Presidential contest and 2019 poll

Harihar Swarup

The BJP’s Ram Nath Kovind is all set to be the country’s second Dalit President, first being K R Narayanan.  He was born and brought up in Uttar Pradesh. His big qualification in the current Presidential election is that he is a Dalit. Till now the Rashtrapati Bhavan’s third occupant, Zakir Hussain, was the only one with direct association with key state. But he wasn’t born in Uttar Pradesh. His family migrated to Farukkhabad from Hyderabad, his place of birth was in what is now Telangana.
Prime Minister Narendra Modi and BJP President Amit Shah sprang a big surprise second time by announcing Kovind, now Bihar Governor, as NDA’s nominee for the office of the President. Perhaps, this surprise is not so intense as Modi-Shah’s decision to anoint a relatively inexperienced Yogi Adityanath as UP Chief Minister in March. Kovind’s name hadn’t find mention in the various lists of possible candidates.
Kovind is not as erudite as his predecessor Pranab Mukherjee. A Supreme Court lawyer, Kovind has served BJP as National spokesman, two time Rajya Sabha member and, most importantly, as former President of its SC/ST morcha—it is Dalit credentials that appear to have tilted the scales decisively in his favour. He is expected to win Presidential election comfortably after getting the backing of AIADMK, TRS and Bihar Chief Minister, Nitish Kumar. Now Shiv Sena, which has some reservation on Kovind’s nomination, has also fallen in line. Shah has aimed to break opposition unity, putting in a bind not just SP and BSP in UP but also JDU and RJD in Bihar; Congress found itself in a catch-22 situation. It would be accused of being anti-Dalit if it opposes Kovind while supporting him would effectively mean giving a walk-over to the BJP. Wisely, Congress and other opposition parties fielded former Speaker, Meira Kumar, a Dalit, to oppose Kovind.
Modi has clearly set his eyes on 2019 general election in describing Kovind’s nomination as empowering a Dalit farmer’s son who will be voice for the poor and downtrodden. The BJP has already managed to break BSP’s stranglehold over the Dalit vote in UP assembly elections.
Acting President V V Giri announced his decision to fight as an Independent. Indira Gandhi, meanwhile, saw to it that the old guard did not get any sense of her plans. A wary Nijalingappa made the mistake of appealing to Swatantra Party and the Jana Sangh, which had fielded former finance minister C D Deshmukh, to caste second preference votes for Reddy. Days before polling, Indira gave a call to Congress voters to “vote according to their conscience”. The fight was so close that no one got past the requisite cutoff in the first round. Giri won after counting of second preference votes. The election became a precursor to split in the Congress.
Notwithstanding constant calls by parties for a consensus for President, a unanimous election is rarity. Rajendra Prasad was elected unopposed for a brief period, 1950 to 1952. He faced opposition in the subsequent election in 1952 and 1957.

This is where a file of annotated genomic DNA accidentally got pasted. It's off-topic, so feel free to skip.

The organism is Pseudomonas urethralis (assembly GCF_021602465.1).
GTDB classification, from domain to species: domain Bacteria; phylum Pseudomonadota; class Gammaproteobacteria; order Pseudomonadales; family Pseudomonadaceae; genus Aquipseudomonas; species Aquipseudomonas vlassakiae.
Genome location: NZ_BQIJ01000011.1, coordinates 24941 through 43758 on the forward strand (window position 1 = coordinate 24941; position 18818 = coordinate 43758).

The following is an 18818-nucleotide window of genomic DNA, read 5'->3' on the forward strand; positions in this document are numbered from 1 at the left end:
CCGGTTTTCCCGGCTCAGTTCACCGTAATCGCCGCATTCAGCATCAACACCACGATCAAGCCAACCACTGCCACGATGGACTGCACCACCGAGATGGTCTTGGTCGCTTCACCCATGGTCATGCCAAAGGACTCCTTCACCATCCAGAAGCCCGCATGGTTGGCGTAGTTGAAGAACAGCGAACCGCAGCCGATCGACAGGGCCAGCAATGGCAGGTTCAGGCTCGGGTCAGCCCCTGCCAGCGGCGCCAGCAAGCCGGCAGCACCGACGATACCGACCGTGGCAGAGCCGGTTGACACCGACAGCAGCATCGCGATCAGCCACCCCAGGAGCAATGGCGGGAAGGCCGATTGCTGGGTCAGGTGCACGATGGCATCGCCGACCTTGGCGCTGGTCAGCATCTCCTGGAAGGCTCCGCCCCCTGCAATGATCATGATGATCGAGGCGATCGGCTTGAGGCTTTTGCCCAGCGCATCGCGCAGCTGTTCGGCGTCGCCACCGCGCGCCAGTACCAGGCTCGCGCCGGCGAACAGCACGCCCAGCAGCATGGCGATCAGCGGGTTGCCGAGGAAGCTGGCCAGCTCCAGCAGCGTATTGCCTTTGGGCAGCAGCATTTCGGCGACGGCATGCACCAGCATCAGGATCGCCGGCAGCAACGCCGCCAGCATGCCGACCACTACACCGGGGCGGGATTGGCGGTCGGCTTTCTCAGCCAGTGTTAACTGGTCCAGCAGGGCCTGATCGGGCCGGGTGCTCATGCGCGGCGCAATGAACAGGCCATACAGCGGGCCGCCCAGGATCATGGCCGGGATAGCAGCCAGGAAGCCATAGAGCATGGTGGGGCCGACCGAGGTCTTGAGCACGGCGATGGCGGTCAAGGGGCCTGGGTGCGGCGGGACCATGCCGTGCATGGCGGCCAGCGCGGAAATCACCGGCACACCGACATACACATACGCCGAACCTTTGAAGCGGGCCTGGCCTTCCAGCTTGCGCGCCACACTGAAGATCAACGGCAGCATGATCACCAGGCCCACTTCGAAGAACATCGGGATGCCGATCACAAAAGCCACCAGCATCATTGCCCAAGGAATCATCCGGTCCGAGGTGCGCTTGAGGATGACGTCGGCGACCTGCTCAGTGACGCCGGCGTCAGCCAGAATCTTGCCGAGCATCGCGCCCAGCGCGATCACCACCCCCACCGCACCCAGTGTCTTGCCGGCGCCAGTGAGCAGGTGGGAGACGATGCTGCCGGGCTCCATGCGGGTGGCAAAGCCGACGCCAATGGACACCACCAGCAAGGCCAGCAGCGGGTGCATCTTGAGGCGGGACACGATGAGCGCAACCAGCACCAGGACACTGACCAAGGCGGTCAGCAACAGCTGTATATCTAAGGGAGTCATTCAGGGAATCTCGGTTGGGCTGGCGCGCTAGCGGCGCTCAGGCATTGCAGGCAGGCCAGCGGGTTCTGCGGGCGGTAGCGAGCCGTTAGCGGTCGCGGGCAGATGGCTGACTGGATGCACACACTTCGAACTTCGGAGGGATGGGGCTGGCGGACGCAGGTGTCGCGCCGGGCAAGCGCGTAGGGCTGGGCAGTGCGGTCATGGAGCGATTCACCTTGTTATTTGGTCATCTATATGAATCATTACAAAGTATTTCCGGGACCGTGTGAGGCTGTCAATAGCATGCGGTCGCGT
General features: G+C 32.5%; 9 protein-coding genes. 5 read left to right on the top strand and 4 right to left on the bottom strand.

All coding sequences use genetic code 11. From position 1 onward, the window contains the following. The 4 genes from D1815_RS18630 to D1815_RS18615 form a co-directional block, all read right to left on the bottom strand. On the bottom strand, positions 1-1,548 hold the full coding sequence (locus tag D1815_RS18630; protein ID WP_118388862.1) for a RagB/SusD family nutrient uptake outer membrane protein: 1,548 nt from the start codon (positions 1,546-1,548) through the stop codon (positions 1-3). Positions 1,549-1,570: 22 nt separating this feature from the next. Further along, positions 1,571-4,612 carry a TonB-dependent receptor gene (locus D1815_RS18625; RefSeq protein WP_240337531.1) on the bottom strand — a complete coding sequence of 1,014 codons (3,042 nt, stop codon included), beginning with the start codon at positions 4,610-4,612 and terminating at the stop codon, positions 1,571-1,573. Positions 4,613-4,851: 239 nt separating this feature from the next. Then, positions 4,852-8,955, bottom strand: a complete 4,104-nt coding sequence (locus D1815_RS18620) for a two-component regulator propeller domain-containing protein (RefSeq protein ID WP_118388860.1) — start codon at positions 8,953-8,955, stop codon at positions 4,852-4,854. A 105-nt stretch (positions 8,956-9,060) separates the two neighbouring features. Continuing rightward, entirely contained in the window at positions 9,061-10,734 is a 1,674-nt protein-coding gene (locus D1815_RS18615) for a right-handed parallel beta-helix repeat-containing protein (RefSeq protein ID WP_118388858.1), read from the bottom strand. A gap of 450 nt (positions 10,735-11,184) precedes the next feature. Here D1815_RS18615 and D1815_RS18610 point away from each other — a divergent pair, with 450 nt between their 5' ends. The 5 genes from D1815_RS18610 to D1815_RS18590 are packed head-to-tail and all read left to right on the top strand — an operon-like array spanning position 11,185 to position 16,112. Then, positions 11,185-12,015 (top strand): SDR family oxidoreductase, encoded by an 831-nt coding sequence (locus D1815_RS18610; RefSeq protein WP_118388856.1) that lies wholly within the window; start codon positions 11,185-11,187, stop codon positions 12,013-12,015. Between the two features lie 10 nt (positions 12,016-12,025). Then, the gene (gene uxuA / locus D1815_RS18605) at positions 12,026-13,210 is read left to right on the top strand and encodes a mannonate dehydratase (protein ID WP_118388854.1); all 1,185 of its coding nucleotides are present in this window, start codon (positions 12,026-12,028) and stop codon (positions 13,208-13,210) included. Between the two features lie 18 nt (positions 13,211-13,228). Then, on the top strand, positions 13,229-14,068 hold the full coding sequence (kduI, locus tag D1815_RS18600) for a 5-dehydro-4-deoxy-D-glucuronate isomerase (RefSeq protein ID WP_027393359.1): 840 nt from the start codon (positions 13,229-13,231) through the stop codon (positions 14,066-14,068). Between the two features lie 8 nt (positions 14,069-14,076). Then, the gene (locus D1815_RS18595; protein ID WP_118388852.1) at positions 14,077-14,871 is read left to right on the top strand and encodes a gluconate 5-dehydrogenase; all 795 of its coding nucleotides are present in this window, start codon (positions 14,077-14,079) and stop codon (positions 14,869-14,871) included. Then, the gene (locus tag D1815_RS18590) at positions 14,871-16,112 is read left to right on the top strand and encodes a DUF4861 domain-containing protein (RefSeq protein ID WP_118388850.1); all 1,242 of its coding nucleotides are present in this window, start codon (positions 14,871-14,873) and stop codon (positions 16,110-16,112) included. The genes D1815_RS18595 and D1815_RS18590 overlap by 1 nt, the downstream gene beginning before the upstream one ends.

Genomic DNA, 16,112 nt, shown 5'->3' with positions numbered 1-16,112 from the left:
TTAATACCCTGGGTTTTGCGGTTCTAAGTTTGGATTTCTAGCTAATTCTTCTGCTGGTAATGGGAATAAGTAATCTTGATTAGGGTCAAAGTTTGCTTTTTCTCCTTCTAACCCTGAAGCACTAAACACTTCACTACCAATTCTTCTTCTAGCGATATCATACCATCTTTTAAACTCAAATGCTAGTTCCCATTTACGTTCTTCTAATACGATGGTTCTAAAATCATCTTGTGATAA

Though the 1950 election did not witness a technical fight, it was marked by deft out-manoeuvring of PM Jawaharlal Nehru by his deputy Sardar Vallabhbhai Patel. Mahatma Gandhi and Nehru were in favour of Governor-general Rajagopalachari continuing as President, since Nehru was comfortable working with him. Patel favoured a right-wing conservative like him. Prasad nudged by Patel, rallied support from Congress MPs who were not receptive to Rajaji’s candidature since he had opposed Quit India movement. On October 5, 1949, Nehru, unaware of Patel’s plan convened a meeting of Congress MPs to push through Rajaji’s name. His proposal met with hostile response. Nehru had to abandon the move and Prasad’s nomination became fait accompli. Nehru got over the embarrassment and himself proposed the name of Prasad on January 23, 1950, seconded by Patel. Prasad was elected without a contest.
Sarvepalli Radhakrishnan, a widely acclaimed scholar, had been waiting in the wings for 10 years as vice-president. He won against his nearest rival Hari Ram. He served from 1962 to 1967.
Giri’s retirement in 1974 was followed by the election of Fakhurddin Ali Ahmed. The Congress under Indira Gandhi retrieved a lot of ground lost to the opposition. Ahmed was second Muslim elected to the post. Like Zakir Hussain, Ahmed too died in office. He was the President who proclaimed Emergency at Indira’s bidding.
Indira had blocked Reddy’s prospects in 1969.  Morarji Desai, who was Prime Minister at that time wanted danseuse Rukmani Arundale to be President but she declined; Reddy won unopposed. In 1982, Indira Gandhi, now back in office, picked Zail Singh for President’s post.
He won and, his rival, H R Khanna, a former CJI was defeated by huge margin. Zail Singh overwhelmed by emotion remarked: “If my leader had said I should pick up a broom and sweep, I would have done that”. Indira might have thought that her choice will go down in Sikh masses and help her check Khalistan movement, but the movement got more intense, leading to operation Blue Star and assassination of Indira herself.
Rajiv Gandhi nominated Vice-President R. Venkatraman in 1987. Given the vast  Parliamentary majority, he secured in the aftermath of Indira Gandhi’s assassination, Venkataraman was elected with 7.40 lakh votes; the opposition candidate, former judge justice V R Krishna Iyer , got 2.82 lakh votes. Shankar Dayal Sharma, a Nehru-Gandhi family loyalist, succeeded Venkataraman, defeating the Opposition candidate G G Swell, a former Lok Sabha Deputy Speaker. (IPA)

Thursday, 29 June, 2017